5 Tips For Brushing While You’re In Braces
We all know how important it is to brush your teeth twice a day to remove food debris and plaque from our teeth. We do this to help to prevent tooth decay and gum inflammation (gingivitis). It’s much better to prevent these issues rather than receive costly treatment for these diseases.
However, plaque and food debris can accumulate much easier and in larger quantities around braces so brushing is even more important. In addition, there is the added problem of the acidity of plaque causing loss of calcium from the enamel, a process called decalcification which then leaves white spots on the teeth. This can be treated by your dentist but it is an unnecessary expense which can be easily prevented.
Tooth decay in the upper left front teeth and white patches in the enamel as a result of not brushing properly.
Tooth decay in the upper left front teeth & white patches in the enamel as a result of not brushing properly.
1. Rinse your mouth before you brush
Plenty of food can accumulate around braces and get lodged in between the wires and brackets so vigorous rinsing will loosen those food particles so that your toothbrush and toothpaste can come in to direct contact with the tooth enamel.
2. Electric toothbrush is best
For most people, a good brand electric toothbrush is more efficient at removing plaque but if used properly and for a good 2 minutes of efficient brushing, a manual toothbrush can be just as effective. You don’t need to buy the most expensive electric toothbrush unless you like all the “bells and whistles”, special colours that the expensive models can have. Indeed the good brand cheap brushes have been shown to be just as good as the expensive models of the same brand.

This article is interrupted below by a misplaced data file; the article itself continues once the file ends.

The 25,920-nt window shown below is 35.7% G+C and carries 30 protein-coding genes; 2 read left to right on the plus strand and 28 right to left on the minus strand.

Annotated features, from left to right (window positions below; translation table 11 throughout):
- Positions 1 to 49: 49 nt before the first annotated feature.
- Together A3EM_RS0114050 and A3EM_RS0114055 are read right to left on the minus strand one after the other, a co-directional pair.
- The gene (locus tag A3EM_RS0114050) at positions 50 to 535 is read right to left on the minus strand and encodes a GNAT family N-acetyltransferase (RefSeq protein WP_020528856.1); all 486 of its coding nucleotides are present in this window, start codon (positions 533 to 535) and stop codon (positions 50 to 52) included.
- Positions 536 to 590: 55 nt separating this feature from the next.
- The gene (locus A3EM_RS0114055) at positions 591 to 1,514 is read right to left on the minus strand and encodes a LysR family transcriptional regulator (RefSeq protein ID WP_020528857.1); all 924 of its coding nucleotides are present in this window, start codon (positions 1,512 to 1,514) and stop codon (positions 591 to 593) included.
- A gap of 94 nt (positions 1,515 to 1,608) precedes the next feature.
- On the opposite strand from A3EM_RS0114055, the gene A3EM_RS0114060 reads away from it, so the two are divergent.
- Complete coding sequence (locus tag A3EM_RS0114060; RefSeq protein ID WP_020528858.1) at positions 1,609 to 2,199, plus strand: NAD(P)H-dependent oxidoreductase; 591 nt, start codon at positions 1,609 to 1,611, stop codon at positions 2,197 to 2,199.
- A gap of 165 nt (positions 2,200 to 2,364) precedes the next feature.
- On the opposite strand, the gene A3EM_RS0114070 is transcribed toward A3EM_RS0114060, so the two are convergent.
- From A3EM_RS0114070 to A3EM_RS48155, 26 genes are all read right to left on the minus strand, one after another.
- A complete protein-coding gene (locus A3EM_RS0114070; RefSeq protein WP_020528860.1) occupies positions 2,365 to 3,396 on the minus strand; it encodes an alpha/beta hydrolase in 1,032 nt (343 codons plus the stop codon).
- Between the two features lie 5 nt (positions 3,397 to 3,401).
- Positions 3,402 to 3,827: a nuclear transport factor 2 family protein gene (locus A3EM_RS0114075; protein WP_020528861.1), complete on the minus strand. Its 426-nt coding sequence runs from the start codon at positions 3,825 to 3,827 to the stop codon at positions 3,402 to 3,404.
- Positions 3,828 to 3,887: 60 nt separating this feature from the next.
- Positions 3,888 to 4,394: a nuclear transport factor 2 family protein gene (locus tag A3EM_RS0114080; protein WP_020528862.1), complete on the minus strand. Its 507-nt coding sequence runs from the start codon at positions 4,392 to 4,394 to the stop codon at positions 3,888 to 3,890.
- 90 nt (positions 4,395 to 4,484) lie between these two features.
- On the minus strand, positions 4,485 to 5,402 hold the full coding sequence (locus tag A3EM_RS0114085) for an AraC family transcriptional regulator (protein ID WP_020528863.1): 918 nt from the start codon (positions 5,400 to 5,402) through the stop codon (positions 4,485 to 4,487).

3. Use a good toothpaste
The popular brand toothpastes which contain fluoride and may contain other active ingredients are the best toothpastes to use. There are some very expensive toothpastes that have recently been released with very good marketing campaigns. These toothpastes claim to be natural with unproven health benefit claims but in fact, they have no therapeutic value so we don’t recommend these toothpastes.
4. Use floss or interdental brushes
Floss or interdental brushes should be used either before or after brushing to clean in the areas where the toothbrush areas cannot access. Your dental hygienist can recommend the appropriate floss and size of interdental brush which is suitable for you. It’s also a good idea to ask the hygienist to show you how to use these products.
5. Rinse with a mouthwash after brushing
After you have completed your brushing and flossing, it’s a good idea to rinse your mouth a popular brand therapeutic mouthwash to counteract any plaque bacteria which may have been left behind after brushing and flossing. These bacteria can accumulate it many little nooks and crannies where the toothbrush bristles and floss cannot reach. The mouthwash will also help to get rid of any further loose food particles and other debris.